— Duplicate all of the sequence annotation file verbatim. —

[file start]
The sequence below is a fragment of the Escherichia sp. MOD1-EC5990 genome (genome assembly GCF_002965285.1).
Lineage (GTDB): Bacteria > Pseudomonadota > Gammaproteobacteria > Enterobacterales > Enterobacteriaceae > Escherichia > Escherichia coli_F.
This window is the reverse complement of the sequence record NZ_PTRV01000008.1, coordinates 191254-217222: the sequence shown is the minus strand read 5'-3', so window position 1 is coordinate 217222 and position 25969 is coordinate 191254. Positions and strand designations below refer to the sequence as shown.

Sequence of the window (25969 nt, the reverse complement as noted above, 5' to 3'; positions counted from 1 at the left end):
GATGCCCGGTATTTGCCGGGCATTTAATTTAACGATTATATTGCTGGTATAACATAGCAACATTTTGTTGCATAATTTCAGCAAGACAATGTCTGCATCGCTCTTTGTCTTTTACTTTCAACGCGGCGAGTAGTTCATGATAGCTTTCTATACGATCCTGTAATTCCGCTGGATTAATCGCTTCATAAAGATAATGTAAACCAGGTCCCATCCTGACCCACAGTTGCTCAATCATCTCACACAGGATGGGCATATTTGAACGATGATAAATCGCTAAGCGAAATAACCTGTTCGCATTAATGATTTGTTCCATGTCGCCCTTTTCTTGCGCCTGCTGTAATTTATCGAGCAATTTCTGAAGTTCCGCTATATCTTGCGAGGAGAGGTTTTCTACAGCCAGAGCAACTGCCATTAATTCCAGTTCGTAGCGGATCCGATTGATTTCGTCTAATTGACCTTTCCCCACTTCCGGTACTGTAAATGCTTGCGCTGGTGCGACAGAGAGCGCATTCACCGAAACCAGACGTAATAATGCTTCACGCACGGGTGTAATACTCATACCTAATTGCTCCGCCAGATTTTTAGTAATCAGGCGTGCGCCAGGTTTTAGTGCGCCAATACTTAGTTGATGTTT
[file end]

The sequence below is a fragment of the Escherichia sp. MOD1-EC5990 genome (genome assembly GCF_002965285.1).
Lineage (GTDB): Bacteria > Pseudomonadota > Gammaproteobacteria > Enterobacterales > Enterobacteriaceae > Escherichia > Escherichia coli_F.
This window is the reverse complement of the sequence record NZ_PTRV01000008.1, coordinates 191254-217222: the sequence shown is the minus strand read 5'-3', so window position 1 is coordinate 217222 and position 25969 is coordinate 191254. Positions and strand designations below refer to the sequence as shown.

Sequence of the window (25969 nt, the reverse complement as noted above, 5' to 3'; positions counted from 1 at the left end):
GATGCCCGGTATTTGCCGGGCATTTAATTTAACGATTATATTGCTGGTATAACATAGCAACATTTTGTTGCATAATTTCAGCAAGACAATGTCTGCATCGCTCTTTGTCTTTTACTTTCAACGCGGCGAGTAGTTCATGATAGCTTTCTATACGATCCTGTAATTCCGCTGGATTAATCGCTTCATAAAGATAATGTAAACCAGGTCCCATCCTGACCCACAGTTGCTCAATCATCTCACACAGGATGGGCATATTTGAACGATGATAAATCGCTAAGCGAAATAACCTGTTCGCATTAATGATTTGTTCCATGTCGCCCTTTTCTTGCGCCTGCTGTAATTTATCGAGCAATTTCTGAAGTTCCGCTATATCTTGCGAGGAGAGGTTTTCTACAGCCAGAGCAACTGCCATTAATTCCAGTTCGTAGCGGATCCGATTGATTTCGTCTAATTGACCTTTCCCCACTTCCGGTACTGTAAATGCTTGCGCTGGTGCGACAGAGAGCGCATTCACCGAAACCAGACGTAATAATGCTTCACGCACGGGTGTAATACTCATACCTAATTGCTCCGCCAGATTTTTAGTAATCAGGCGTGCGCCAGGTTTTAGTGCGCCAATACTTAGTTGATGTTT